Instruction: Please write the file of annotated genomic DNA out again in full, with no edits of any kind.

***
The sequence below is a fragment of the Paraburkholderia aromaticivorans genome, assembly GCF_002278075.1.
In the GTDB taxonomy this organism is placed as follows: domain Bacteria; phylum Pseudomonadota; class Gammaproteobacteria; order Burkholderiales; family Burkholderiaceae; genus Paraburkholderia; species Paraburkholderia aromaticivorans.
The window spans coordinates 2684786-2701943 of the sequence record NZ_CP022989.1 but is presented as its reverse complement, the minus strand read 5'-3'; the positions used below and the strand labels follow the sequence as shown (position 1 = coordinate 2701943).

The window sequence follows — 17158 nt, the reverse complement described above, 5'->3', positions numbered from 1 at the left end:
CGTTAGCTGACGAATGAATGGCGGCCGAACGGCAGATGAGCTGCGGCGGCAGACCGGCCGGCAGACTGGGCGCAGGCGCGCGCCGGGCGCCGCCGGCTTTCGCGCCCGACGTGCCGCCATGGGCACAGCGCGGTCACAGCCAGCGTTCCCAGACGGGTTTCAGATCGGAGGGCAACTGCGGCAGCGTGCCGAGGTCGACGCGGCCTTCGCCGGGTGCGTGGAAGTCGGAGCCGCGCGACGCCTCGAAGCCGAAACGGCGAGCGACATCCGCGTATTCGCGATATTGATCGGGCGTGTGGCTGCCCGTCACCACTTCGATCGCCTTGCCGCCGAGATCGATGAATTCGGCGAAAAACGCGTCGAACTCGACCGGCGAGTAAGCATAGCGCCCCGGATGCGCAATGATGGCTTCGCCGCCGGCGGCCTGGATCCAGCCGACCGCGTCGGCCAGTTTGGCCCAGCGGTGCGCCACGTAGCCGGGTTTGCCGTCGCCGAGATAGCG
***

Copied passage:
The sequence below is a fragment of the Paraburkholderia aromaticivorans genome, assembly GCF_002278075.1.
In the GTDB taxonomy this organism is placed as follows: domain Bacteria; phylum Pseudomonadota; class Gammaproteobacteria; order Burkholderiales; family Burkholderiaceae; genus Paraburkholderia; species Paraburkholderia aromaticivorans.
The window spans coordinates 2684786-2701943 of the sequence record NZ_CP022989.1 but is presented as its reverse complement, the minus strand read 5'-3'; the positions used below and the strand labels follow the sequence as shown (position 1 = coordinate 2701943).

The window sequence follows — 17158 nt, the reverse complement described above, 5'->3', positions numbered from 1 at the left end:
CGTTAGCTGACGAATGAATGGCGGCCGAACGGCAGATGAGCTGCGGCGGCAGACCGGCCGGCAGACTGGGCGCAGGCGCGCGCCGGGCGCCGCCGGCTTTCGCGCCCGACGTGCCGCCATGGGCACAGCGCGGTCACAGCCAGCGTTCCCAGACGGGTTTCAGATCGGAGGGCAACTGCGGCAGCGTGCCGAGGTCGACGCGGCCTTCGCCGGGTGCGTGGAAGTCGGAGCCGCGCGACGCCTCGAAGCCGAAACGGCGAGCGACATCCGCGTATTCGCGATATTGATCGGGCGTGTGGCTGCCCGTCACCACTTCGATCGCCTTGCCGCCGAGATCGATGAATTCGGCGAAAAACGCGTCGAACTCGACCGGCGAGTAAGCATAGCGCCCCGGATGCGCAATGATGGCTTCGCCGCCGGCGGCCTGGATCCAGCCGACCGCGTCGGCCAGTTTGGCCCAGCGGTGCGCCACGTAGCCGGGTTTGCCGTCGCCGAGATAGCG